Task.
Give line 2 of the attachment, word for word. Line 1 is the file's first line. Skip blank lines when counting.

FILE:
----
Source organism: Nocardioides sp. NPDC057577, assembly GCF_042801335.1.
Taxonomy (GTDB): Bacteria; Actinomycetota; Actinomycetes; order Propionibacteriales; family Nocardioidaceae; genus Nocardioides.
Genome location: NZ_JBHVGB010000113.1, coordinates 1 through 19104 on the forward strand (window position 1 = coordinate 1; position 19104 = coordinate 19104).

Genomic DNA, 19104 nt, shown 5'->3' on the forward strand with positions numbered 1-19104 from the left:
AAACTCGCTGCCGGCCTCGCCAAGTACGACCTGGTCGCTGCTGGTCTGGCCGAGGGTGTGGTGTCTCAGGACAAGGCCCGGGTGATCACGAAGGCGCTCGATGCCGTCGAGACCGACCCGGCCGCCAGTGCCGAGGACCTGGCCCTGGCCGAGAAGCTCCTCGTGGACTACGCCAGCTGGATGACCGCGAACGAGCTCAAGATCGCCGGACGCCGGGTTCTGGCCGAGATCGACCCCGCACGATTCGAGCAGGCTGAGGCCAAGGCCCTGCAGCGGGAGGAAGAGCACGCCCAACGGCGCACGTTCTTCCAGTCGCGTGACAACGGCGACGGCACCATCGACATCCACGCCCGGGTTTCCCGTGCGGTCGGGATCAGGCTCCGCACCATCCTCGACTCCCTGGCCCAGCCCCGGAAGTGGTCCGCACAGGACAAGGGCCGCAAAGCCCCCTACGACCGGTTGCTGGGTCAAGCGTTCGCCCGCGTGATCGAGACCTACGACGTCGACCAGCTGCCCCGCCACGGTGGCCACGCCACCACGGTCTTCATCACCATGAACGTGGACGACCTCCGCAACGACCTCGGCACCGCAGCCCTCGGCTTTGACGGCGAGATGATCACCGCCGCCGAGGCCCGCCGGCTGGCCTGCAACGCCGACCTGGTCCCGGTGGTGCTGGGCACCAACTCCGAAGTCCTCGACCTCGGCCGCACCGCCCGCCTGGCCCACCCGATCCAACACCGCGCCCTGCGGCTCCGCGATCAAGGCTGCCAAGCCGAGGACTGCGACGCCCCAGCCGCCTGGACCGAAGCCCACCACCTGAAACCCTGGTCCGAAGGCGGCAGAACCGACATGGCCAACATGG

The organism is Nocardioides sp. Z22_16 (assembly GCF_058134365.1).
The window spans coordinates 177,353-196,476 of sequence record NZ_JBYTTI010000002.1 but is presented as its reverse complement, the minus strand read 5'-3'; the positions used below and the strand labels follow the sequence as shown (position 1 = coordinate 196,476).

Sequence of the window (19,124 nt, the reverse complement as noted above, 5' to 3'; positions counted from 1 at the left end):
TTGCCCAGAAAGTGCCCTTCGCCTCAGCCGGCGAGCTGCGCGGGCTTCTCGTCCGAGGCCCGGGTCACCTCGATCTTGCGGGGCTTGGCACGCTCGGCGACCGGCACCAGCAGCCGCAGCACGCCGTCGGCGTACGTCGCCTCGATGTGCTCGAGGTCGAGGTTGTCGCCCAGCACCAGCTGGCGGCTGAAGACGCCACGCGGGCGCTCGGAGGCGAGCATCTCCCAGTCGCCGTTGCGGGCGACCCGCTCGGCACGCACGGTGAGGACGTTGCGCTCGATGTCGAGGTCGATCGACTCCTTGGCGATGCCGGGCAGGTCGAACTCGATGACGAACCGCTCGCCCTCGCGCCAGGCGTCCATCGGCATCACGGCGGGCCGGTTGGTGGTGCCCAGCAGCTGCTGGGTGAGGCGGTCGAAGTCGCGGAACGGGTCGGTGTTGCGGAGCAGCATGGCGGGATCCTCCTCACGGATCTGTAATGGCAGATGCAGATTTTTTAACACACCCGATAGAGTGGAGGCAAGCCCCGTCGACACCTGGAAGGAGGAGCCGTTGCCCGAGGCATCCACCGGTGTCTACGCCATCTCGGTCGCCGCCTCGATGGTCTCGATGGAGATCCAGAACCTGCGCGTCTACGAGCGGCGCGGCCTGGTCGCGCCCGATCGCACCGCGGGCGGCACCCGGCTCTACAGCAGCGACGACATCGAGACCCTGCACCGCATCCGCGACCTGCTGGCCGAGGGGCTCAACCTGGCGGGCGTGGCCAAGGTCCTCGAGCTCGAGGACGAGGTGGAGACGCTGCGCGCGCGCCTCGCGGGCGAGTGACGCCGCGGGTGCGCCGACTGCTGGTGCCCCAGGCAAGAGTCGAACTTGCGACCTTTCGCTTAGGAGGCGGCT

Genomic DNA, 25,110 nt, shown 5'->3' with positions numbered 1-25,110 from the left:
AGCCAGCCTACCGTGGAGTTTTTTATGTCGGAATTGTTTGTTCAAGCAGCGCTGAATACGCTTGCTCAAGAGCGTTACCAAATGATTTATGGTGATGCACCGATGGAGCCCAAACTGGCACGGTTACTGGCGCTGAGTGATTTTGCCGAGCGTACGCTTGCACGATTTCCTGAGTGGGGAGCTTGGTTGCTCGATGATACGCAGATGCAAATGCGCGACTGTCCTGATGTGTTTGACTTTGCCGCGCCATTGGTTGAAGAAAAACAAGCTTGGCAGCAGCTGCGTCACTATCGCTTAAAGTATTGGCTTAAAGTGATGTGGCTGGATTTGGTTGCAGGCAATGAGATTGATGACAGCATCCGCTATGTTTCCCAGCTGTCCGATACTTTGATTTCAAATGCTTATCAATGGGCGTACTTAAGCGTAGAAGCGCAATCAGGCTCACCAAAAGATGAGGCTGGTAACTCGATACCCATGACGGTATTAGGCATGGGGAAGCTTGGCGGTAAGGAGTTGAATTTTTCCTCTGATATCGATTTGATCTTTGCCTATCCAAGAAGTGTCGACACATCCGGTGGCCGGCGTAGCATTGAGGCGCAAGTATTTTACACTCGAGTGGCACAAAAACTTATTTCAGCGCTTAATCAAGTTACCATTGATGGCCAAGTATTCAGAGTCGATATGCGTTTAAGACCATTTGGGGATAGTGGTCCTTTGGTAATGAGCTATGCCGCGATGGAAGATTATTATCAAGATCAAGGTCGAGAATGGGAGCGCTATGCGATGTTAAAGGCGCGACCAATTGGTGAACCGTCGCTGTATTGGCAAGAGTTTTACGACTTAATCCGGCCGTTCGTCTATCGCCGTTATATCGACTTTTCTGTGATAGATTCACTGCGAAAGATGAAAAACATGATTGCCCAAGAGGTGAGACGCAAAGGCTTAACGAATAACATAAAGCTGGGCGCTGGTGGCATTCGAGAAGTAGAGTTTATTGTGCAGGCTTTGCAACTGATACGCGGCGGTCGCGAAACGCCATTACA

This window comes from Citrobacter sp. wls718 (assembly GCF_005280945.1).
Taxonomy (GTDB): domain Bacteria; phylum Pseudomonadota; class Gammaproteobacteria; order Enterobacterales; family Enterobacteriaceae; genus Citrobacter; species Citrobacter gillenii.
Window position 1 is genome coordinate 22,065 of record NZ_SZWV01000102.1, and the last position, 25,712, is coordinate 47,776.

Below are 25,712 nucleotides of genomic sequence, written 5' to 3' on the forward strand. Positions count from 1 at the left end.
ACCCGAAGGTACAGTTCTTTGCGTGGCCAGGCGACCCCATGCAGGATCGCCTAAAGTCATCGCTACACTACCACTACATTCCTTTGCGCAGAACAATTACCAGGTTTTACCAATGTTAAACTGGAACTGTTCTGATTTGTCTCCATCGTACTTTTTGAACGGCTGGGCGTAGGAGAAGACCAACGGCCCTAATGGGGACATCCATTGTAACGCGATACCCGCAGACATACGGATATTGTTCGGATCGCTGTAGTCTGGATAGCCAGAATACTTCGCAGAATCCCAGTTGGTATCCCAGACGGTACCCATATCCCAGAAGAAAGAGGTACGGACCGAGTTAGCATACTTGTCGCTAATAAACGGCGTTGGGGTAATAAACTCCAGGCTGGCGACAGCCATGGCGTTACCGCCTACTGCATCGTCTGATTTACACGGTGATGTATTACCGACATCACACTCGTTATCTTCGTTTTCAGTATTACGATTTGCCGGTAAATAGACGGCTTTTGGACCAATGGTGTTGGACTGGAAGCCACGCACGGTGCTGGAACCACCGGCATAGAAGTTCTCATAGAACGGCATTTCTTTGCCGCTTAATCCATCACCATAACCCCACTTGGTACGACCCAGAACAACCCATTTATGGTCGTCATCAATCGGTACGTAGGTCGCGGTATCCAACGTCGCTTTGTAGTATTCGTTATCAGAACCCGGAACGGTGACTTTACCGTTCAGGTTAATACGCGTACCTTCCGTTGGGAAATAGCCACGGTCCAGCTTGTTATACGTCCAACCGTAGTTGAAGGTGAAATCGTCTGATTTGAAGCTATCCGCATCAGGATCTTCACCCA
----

Taxonomy (GTDB): Bacteria; Actinomycetota; Actinomycetes; order Propionibacteriales; family Nocardioidaceae; genus Nocardioides.